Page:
WikiLeaks's CIA hacking trove doesn't live up to the hype

What, exactly, did WikiLeaks reveal yesterday in its new trove of purported Central Intelligence Agency documents? As is standard practice for the online clearinghouse of former (and mostly American) secrets, the claim was bold and up-front: “These techniques permit the CIA to bypass the encryption of WhatsApp, Signal, Telegram, Wiebo , Confide and Cloackman by hacking the "smart" phones that they run on and collecting audio and message traffic before encryption is applied.” Those apps (with the exception of Weibo) are made for keeping secrets. Surely, if the spooks at the CIA could get around those apps's safeguards, then the privacy of millions of activists, dissidents, journalists, and everyday people who prefer secure communications would be in jeopardy. Right? After all that threat was at the center of former NSA contractor Edward Snowden's revelations in 2013: a vast wealth of data about individuals, Hoovered en masse, indiscriminately. No one was safe. Except what WikiLeaks released yesterday doesn’t indicate a broad abuse of power. Both The New York Times and The Wall Street Journal repeated WikiLeaks claim mostly verbatim. That framing shaped their initial stories, as Columbia University computer science professor Steve Bellovin highlighted:
Both uncritically accepted the premise: that there's something wrong with these encryption apps. Nothing could be farther from the truth. Rather, the existence of these hacking tools is a testimonial to the strength of the encryption. It's hard or impossible to break, so the CIA is resorting to expensive, targeted attacks.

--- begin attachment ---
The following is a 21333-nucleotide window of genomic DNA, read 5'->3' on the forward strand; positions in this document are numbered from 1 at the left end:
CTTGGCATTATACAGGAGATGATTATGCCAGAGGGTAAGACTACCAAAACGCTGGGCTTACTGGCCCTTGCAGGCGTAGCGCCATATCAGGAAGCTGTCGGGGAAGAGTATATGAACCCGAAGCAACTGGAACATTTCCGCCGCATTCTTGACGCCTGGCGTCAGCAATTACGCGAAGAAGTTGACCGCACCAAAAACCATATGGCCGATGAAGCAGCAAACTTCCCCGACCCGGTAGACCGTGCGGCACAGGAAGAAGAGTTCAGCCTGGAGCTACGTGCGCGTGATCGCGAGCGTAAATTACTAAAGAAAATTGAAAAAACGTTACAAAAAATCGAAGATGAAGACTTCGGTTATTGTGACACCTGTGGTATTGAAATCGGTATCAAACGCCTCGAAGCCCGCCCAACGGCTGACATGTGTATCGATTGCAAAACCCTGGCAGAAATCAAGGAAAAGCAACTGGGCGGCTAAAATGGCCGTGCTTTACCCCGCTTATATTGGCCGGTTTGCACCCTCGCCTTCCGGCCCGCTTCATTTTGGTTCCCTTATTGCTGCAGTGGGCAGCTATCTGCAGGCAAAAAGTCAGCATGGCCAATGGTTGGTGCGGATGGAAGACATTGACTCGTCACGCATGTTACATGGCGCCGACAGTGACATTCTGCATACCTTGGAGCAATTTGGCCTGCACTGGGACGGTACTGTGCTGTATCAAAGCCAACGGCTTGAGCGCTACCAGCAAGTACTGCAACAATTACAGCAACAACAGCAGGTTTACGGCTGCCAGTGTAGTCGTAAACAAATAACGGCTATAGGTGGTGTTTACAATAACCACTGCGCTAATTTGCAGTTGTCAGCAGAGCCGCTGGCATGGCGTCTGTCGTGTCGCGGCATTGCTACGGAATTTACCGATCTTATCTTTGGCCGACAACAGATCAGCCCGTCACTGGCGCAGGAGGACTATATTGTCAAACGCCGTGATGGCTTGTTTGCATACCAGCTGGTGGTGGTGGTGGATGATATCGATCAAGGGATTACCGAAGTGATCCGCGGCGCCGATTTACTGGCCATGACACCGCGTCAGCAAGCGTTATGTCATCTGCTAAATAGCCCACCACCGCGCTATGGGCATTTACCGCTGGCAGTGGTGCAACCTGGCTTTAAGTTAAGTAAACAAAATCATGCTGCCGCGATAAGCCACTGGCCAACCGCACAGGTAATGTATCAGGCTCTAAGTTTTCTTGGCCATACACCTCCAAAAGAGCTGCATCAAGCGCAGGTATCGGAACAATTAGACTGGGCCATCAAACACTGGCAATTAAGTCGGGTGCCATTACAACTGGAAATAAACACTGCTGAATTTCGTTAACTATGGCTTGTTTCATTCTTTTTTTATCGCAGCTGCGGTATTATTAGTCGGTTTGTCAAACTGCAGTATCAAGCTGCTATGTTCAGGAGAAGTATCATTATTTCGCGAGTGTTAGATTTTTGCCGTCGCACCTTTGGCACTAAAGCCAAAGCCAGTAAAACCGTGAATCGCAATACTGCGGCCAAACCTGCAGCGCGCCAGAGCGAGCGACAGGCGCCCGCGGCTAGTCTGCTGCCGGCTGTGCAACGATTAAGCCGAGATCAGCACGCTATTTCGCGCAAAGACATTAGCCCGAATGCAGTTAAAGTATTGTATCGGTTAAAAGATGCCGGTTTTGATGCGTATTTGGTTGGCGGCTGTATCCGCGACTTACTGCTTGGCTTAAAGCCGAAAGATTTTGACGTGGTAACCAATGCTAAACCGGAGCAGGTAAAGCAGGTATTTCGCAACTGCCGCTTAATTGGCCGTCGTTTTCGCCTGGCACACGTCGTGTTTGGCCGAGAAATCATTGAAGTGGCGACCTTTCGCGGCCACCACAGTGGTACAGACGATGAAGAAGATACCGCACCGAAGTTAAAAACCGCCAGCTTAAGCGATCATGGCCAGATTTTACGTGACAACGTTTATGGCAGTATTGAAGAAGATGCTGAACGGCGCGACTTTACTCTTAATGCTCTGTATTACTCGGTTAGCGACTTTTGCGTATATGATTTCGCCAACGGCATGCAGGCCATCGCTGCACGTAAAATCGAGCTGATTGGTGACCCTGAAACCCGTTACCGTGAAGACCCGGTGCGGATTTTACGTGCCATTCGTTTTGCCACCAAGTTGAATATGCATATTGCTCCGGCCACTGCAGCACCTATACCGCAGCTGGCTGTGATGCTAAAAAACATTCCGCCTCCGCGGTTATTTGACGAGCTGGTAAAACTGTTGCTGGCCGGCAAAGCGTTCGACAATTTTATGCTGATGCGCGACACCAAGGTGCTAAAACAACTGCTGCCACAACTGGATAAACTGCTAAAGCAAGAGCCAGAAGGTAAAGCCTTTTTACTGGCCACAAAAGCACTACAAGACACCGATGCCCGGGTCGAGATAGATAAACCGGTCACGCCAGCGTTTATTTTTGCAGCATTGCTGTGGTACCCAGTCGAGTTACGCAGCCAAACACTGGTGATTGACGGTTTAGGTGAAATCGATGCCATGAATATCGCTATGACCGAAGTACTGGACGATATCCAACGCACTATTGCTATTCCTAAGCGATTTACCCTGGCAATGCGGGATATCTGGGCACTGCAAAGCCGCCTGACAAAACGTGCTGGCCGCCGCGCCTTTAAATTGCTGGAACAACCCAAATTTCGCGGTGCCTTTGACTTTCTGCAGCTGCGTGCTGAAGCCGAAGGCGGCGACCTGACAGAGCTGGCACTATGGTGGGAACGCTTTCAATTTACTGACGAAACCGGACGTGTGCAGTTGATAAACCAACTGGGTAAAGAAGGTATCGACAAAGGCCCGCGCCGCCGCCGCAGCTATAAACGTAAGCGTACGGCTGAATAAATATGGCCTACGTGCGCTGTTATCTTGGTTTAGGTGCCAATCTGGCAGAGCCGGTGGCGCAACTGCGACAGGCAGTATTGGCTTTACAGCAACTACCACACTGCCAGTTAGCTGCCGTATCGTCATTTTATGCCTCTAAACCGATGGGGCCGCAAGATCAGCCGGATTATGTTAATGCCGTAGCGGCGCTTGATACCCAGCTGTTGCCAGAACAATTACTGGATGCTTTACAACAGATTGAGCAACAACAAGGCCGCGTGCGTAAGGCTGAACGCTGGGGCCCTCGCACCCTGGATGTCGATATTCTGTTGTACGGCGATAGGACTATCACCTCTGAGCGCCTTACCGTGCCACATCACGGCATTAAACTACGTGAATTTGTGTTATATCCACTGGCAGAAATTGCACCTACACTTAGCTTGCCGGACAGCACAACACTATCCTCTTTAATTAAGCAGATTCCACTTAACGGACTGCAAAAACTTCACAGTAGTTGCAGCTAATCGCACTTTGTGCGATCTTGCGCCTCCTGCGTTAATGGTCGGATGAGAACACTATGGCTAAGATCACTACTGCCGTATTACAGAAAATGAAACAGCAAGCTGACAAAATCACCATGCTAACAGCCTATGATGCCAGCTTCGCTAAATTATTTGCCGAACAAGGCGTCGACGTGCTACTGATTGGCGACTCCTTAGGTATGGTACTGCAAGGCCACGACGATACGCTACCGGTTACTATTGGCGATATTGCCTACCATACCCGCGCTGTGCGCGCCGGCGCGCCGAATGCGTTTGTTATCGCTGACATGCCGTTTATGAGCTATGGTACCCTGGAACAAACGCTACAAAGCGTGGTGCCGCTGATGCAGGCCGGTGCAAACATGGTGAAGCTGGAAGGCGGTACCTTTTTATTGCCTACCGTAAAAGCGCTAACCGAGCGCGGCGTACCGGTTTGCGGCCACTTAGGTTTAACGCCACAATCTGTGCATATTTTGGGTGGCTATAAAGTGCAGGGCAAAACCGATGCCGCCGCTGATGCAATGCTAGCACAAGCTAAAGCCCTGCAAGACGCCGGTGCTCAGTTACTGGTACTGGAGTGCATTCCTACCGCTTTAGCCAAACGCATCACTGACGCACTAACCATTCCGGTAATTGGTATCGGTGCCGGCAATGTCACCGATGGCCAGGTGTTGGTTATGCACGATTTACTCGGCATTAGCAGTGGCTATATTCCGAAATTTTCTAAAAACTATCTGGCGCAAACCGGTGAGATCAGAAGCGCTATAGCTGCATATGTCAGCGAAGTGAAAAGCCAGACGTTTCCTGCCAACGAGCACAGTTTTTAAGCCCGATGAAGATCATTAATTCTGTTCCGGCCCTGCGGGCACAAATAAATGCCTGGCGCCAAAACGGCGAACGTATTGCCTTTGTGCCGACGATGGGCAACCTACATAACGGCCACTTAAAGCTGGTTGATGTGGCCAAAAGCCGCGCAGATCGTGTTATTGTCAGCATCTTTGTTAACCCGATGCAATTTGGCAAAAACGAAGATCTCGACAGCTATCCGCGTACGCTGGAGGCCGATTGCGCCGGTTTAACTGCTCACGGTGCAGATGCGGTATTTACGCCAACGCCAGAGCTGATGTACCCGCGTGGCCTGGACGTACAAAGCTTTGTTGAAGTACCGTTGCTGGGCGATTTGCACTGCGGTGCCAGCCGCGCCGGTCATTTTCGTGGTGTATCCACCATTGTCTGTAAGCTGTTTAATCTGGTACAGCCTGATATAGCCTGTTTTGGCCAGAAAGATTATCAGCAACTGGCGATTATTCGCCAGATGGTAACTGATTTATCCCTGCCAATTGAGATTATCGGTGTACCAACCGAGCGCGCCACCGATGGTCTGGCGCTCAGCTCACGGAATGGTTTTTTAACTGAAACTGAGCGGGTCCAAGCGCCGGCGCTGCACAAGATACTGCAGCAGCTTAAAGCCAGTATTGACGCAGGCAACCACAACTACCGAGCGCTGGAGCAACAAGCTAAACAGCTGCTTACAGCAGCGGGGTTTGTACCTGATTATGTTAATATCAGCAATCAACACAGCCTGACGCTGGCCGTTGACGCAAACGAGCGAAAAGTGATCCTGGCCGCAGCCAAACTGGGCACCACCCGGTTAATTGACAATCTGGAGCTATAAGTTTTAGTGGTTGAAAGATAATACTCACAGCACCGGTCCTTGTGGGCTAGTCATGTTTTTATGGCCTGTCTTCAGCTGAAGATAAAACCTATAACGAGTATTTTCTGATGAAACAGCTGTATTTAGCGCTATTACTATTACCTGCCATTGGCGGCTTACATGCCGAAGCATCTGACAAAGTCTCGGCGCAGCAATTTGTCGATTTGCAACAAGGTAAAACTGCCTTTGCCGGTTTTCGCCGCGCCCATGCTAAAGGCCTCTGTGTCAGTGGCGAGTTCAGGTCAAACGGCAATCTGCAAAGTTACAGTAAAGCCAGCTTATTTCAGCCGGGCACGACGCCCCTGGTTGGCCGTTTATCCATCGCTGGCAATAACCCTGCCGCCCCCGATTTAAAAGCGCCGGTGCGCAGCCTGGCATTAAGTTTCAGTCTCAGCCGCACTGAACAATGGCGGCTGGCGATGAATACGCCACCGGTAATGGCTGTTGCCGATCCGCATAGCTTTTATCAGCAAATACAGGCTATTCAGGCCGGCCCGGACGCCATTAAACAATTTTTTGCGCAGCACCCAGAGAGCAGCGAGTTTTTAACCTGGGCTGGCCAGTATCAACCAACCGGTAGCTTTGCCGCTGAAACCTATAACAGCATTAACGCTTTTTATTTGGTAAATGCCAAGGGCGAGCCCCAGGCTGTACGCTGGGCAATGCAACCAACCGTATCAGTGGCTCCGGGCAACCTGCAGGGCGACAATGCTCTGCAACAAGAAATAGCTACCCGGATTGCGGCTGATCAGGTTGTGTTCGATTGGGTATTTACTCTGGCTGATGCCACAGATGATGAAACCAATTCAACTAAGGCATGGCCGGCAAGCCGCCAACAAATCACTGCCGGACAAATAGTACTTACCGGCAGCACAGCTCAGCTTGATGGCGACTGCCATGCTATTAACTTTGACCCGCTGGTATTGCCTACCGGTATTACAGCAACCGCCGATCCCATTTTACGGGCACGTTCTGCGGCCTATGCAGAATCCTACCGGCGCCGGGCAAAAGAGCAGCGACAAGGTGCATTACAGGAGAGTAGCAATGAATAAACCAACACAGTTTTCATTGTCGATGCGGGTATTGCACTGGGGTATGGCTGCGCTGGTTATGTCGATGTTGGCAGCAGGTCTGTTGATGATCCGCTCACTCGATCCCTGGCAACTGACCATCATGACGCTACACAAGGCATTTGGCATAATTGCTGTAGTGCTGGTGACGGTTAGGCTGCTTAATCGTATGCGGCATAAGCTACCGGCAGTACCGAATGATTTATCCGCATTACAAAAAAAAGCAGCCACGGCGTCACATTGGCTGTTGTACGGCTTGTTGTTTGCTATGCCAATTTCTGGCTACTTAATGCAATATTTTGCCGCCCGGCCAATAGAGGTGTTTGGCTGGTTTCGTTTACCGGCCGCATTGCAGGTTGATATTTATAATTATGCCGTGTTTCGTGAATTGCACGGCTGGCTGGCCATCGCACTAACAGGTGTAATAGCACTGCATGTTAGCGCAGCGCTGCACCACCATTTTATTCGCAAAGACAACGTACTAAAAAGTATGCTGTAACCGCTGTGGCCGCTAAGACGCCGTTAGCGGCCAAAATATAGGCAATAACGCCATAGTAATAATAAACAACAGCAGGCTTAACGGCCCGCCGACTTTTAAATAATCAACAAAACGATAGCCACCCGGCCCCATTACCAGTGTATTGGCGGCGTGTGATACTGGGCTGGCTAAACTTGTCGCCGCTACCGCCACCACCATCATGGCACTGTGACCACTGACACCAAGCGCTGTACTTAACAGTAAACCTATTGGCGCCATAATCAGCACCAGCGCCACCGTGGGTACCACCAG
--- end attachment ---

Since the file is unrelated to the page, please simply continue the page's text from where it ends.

Targeted attacks. The CIA is not, as the NSA might, scooping up secure, encrypted communications in transit between people, and then later revealing those conversations. Instead, the CIA is doing what the CIA, as a spy agency focused on collecting intelligence from individuals, does: looking for a way into a specific person’s phone. Then, once it's in that phone, it is bypassing the encryption and recording data and audio transmitted to the device. The fact is most encryption apps, for most purposes, work. We tend to think of security as a binary function: the door is locked or it isn’t. Same with messages sent on an encrypted messaging service: they are either locked or not. But that's misleading. Your locked front door keeps casual intruders and pranksters out; which is enough for most of us, most of the time. But the truth is, it won’t stop a determined burglar with tools, and it won’t stop a cop with a warrant. Most of us aren't targeted and never will be (sorry self-important tech reporters). So communicating with encrypted messaging services means that our messages likely (highly likely) won’t ever be seen by anyone except the person who unlocks them at the other end of our communication chain. What the WikiLeaks trove shows shouldn't surprise anyone: the CIA has a way to get into some phones, some of the time, in the process of looking for information from a specific individual.

Read More: Popular Science


Share this post


Leave a comment